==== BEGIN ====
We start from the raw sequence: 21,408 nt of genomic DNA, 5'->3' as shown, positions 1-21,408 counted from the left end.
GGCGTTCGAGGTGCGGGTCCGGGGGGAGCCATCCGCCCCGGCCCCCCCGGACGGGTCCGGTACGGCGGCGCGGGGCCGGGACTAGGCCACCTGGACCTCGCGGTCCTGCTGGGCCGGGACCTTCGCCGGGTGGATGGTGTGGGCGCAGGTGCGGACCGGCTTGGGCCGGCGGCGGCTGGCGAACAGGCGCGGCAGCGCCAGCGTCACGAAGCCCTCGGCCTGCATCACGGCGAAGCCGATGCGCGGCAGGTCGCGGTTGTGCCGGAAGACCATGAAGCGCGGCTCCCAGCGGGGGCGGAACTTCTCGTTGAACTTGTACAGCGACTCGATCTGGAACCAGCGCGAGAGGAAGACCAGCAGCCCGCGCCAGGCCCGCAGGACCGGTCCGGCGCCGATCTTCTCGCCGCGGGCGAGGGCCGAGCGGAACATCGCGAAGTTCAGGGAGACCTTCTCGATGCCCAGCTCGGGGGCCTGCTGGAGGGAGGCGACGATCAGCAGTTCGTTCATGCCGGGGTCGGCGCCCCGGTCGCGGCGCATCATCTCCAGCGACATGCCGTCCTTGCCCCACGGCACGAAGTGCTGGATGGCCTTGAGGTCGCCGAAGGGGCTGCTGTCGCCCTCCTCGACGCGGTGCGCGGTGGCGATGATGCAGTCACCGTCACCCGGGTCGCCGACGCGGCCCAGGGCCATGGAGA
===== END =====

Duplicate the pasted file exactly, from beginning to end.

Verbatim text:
We start from the raw sequence: 21,408 nt of genomic DNA, 5'->3' as shown, positions 1-21,408 counted from the left end.
GGCGTTCGAGGTGCGGGTCCGGGGGGAGCCATCCGCCCCGGCCCCCCCGGACGGGTCCGGTACGGCGGCGCGGGGCCGGGACTAGGCCACCTGGACCTCGCGGTCCTGCTGGGCCGGGACCTTCGCCGGGTGGATGGTGTGGGCGCAGGTGCGGACCGGCTTGGGCCGGCGGCGGCTGGCGAACAGGCGCGGCAGCGCCAGCGTCACGAAGCCCTCGGCCTGCATCACGGCGAAGCCGATGCGCGGCAGGTCGCGGTTGTGCCGGAAGACCATGAAGCGCGGCTCCCAGCGGGGGCGGAACTTCTCGTTGAACTTGTACAGCGACTCGATCTGGAACCAGCGCGAGAGGAAGACCAGCAGCCCGCGCCAGGCCCGCAGGACCGGTCCGGCGCCGATCTTCTCGCCGCGGGCGAGGGCCGAGCGGAACATCGCGAAGTTCAGGGAGACCTTCTCGATGCCCAGCTCGGGGGCCTGCTGGAGGGAGGCGACGATCAGCAGTTCGTTCATGCCGGGGTCGGCGCCCCGGTCGCGGCGCATCATCTCCAGCGACATGCCGTCCTTGCCCCACGGCACGAAGTGCTGGATGGCCTTGAGGTCGCCGAAGGGGCTGCTGTCGCCCTCCTCGACGCGGTGCGCGGTGGCGATGATGCAGTCACCGTCACCCGGGTCGCCGACGCGGCCCAGGGCCATGGAGA